Zamami: Okinawan island highlighted by TripAdvisor’s top beach in Japan

by Shoji Kudaka
Stripes Okinawa

After a prior trip to Zamami Island, I told myself I’d return to experience more of the island that features TripAdvisor’s top beach in Japan.

With the hope of enjoying the wonderful nature again, as well as visiting some parts of the island that I could not see last time, I hopped on a ferry from Naha and headed back to the island.

Booking a place to stay was tough, and with the recent news of the Furuzamami Beach being named the best in Japan, I expected a big crowd when I arrived.

Furumazami Beach, my first stop this time, still impressed me with its signature cocktail blue waters. It was filled with many more happy tourists than before, and it seemed well-deserving of the title of the best spot on Zamami Island. However, other locations I visited later on turned out to be legit contenders for that title.

Zamami’s northern coast features multiple observatories. About 3.5km from the port, reaching these via steep and narrow roads is much easier by car.

Chishi Observatory is located in the northeast part of the island. To get there, tourists need to take a road that goes around the east part of the island, passing by Furuzamami Beach and the Aka area. Standing on a hill, it commands a panoramic view of inlets and towering cliffs that are skirted at the bottom by a stretch of coral reefs and deep blue waters. Looking back, I could also see hills whose surface looked more like a field in Scotland than tropical jungles that typically cover mountains on Okinawa’s main island. The scene almost makes you forget that you’re in Okinawa.

Unaji no Sachi Observatory is at the west end of the island. It took me about 20 minutes from the port, going on a road that goes around the west side of the island. At the site, there is a promenade along a rocky hill that leads visitors to a viewpoint. The observatory presented a beautiful view of the ocean, which was dotted with small islands and a series of triangle rocks popping up like a dorsal fin of Jaws. According to the village’s website, this place is also known as a great place to view the sunset.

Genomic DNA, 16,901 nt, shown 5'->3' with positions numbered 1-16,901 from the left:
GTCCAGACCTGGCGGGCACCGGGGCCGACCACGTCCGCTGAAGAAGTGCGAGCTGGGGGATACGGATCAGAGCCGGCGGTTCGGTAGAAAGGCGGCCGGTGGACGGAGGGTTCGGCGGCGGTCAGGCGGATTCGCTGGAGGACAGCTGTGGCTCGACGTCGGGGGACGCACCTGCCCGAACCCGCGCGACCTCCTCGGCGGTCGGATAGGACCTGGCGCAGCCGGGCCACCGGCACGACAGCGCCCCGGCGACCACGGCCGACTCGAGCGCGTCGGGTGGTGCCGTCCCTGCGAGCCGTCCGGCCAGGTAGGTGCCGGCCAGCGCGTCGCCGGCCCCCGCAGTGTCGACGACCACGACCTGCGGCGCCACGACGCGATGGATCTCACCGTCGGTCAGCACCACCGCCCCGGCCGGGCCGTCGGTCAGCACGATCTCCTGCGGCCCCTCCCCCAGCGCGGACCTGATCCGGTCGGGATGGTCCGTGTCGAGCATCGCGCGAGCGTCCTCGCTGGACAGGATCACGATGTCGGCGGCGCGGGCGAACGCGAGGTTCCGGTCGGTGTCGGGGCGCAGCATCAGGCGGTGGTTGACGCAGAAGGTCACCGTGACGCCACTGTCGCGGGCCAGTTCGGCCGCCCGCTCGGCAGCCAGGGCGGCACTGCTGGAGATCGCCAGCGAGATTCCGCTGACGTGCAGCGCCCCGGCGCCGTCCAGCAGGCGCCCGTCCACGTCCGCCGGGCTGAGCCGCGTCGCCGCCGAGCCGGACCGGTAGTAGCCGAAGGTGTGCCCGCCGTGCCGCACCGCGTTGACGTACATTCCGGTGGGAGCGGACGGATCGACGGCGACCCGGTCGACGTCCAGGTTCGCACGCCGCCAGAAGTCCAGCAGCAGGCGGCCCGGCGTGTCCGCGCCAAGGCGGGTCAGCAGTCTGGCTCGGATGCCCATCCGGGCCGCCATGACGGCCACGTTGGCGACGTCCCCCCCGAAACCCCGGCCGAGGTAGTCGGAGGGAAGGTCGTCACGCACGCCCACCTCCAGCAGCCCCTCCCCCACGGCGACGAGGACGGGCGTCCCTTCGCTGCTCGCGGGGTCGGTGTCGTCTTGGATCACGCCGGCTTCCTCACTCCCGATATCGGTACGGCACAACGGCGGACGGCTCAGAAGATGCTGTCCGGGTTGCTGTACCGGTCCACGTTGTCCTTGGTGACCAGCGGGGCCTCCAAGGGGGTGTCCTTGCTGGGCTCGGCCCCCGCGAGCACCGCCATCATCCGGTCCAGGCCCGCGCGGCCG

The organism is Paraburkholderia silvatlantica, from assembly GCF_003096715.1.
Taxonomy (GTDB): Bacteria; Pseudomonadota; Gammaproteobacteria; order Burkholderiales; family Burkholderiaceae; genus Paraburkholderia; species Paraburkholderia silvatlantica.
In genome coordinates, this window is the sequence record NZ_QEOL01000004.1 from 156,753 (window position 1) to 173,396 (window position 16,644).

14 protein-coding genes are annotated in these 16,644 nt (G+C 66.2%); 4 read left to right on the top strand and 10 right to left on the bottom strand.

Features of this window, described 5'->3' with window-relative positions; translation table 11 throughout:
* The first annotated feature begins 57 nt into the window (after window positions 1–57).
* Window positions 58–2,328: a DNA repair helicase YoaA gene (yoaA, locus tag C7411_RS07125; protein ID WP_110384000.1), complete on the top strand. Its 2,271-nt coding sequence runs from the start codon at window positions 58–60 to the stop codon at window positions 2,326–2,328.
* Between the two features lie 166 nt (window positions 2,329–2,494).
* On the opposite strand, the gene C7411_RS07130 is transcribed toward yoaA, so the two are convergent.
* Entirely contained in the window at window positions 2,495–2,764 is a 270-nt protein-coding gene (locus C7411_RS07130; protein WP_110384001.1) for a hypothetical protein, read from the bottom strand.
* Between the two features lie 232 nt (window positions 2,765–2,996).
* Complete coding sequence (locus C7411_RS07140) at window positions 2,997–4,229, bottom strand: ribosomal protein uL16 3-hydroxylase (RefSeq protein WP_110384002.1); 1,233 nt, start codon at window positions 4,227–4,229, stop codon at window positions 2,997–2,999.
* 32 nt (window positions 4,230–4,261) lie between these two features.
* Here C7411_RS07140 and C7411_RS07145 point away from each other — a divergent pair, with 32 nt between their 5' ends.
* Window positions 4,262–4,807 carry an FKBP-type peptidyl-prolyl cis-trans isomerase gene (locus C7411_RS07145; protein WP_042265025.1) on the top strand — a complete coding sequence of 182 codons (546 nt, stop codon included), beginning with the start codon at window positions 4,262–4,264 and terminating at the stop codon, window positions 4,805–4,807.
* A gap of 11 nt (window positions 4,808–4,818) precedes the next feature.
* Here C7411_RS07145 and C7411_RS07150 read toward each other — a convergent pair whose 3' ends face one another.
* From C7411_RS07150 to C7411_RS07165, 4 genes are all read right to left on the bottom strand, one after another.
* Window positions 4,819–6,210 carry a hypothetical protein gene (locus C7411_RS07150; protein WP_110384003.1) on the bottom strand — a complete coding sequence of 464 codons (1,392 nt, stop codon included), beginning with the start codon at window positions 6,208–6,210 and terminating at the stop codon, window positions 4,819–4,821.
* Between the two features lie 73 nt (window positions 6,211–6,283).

Inazaki Observatory, which is on the northern coast of the island, was a little further to the north from Unaji no Sachi Observatory. Had I been there in winter, this would have been a good spot to watch whales from ashore. Although I didn’t get to see the mammals, watching ships sailing against the backdrop of the endless stretch of the horizon was a great experience.

I also had a chance to spend some time on Ama Beach, which is on southwest part of the island. Still in the high tourist season, it was busy, but had a slower and more easy-going vibe compared to Furuzamami Beach. On the sandy shore, tourists relaxed, enjoying sun bathing, napping or reading books.

Although they may take a back seat to Furuzamami beach in terms of vibrancy of colors, the waters of Ama beach showed a perfect example of crystal clear. Bright with sunlight, the ocean looked very enticing. So, in no time I put on snorkeling gear and went under the water, going through a long stretch of shallow waters. The beach mood quickly became excited when someone noticed a sea turtle.

The creature did not stay long, and the beach soon became quiet again. But, the excitement and happy feeling that the creature brought seemed to linger on tourists’ faces afterward.

After two trips to the island, I’ve covered most of the great spots the island has to offer. The second visit was just a fun as the first, and I get the feeling that my next visit is destined to be another adventure. 

 

Furuzamami Beach 

Coordinates: 26°13’22.5”N 127°18’29.4”E

 

Chishi Observatory

Coordinates: 26°14’43.2”N 127°18’46.1”E

 

Unaji no Sachi Observatory

Coordinates: 26°13’54.9”N 127°16’58.4”E

 

Inazaki Observatory

Coordinates: 26°14’23.0”N 127°17’44.6”E

Ama Beach 

Coordinates: 26°13’36.5”N 127°17’31.3”E

* Zamami village’s website:

https://www.vill.zamami.okinawa.jp/m/

 

* Info no how to get around on Zamami: 

https://zamamitouristinfo.wordpress.com/getting-around/

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